BuzzJam 2015 hackday instrument built using Game Boys and Guitar Hero controllers.

Blade is a chiptune keytar built for Them&Us by Greig StewartSidd Vadgama, and myself at BuzzJam 2015.

It is comprised of:

  • 2x hacked Guitar Hero guitars
  • 1x Rock Band keyboard
  • 2x Nintendo Game Boys
  • 1x Arduino MEGA
  • 1x Raspberry Pi
  • 1x Leap Motion
  • 1x WS2812B LED light strip
  • ∞x wiring

All of which are all housed in a custom 3D printed case.

Blade was featured on the BBC and Vice.

Building Blade

Prep work and the body

BuzzJam, a music hackday where artists and coders collaborate, tasked us to build a new instrument.
Before the event, Greig, Sidd and I had many calls discussing potential ideas. Eventually after talking with our original artists (they couldn't make it) we went for a keytar with Nintendo Game Boys as synthesisers.

Greig was in charge of modelling and printing the housing for the keytar. It was custom modelled to ensure great ergonomics, leave enough room for all of the components required and to look super cool 😎

The Necks

Guitar Hero controller necks were chosen not only for their form factor but also for their aesthetics, keeping them in-theme with the Game Boys. The necks were rewired to output the button presses to the Arduino MEGA. Luckily the buttons could easily be read using the Bounce library for Arduino and INPUT_PULLUP pin types - that made things very straightforward.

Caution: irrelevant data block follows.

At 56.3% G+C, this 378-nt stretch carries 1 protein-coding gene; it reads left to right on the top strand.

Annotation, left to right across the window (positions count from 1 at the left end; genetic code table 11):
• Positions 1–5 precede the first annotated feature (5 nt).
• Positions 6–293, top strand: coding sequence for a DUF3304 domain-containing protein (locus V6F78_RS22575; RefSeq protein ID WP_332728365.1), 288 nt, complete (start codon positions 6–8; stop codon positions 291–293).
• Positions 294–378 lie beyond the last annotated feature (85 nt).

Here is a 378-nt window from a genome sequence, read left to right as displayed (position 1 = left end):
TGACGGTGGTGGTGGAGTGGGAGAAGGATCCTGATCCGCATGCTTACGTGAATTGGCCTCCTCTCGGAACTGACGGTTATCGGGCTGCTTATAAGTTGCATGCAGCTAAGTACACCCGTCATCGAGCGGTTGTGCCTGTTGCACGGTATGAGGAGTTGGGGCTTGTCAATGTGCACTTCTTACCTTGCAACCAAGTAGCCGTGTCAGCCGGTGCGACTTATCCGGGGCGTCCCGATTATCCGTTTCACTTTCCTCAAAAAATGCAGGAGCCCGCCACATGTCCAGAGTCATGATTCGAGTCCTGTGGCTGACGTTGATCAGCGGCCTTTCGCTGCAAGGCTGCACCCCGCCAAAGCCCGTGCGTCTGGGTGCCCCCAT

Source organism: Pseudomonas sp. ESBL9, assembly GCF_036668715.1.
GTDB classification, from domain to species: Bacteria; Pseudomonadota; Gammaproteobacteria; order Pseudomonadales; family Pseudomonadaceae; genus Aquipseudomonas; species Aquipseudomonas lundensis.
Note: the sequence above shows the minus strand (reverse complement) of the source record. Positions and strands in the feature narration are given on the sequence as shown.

The MEGA captured the button presses and sent appropriate MIDI signals over USB serial into the Raspberry Pi.

Rock Band Keytar

We stripped this down to the bare keyboard and had the MIDI also going into the Pi.

The Pi

Taking in all the MIDI, and running it through PD Extended we got this to manage and remap all the button presses from the necks. The PD sketch output to a MIDI thru box to split the MIDI data to the Game Boys.

The Game Boys

Our two Game Boys were modded with a device called an ArduinoBoy and a line output. The ArduinoBoy accepts MIDI signals and converts it into a format that is able to be send to software running on the Game Boy.
The software, called mGB, synthesised the signals into sound which were output through the modded line output 3.5mm jack and into the artist's laptop via an audio interface.
mGB's settings for sound output could be modified using the second keytar neck by sending MIDI CC events.

The Leap Motion

This was built into one of the necks and was plugged directly into Them&Us' laptop. On the laptop was their DAW and a program to detect a hand in front of the leap motion and translate distance into MIDI CC events they could map to any control in the DAW.

/ Sam Wray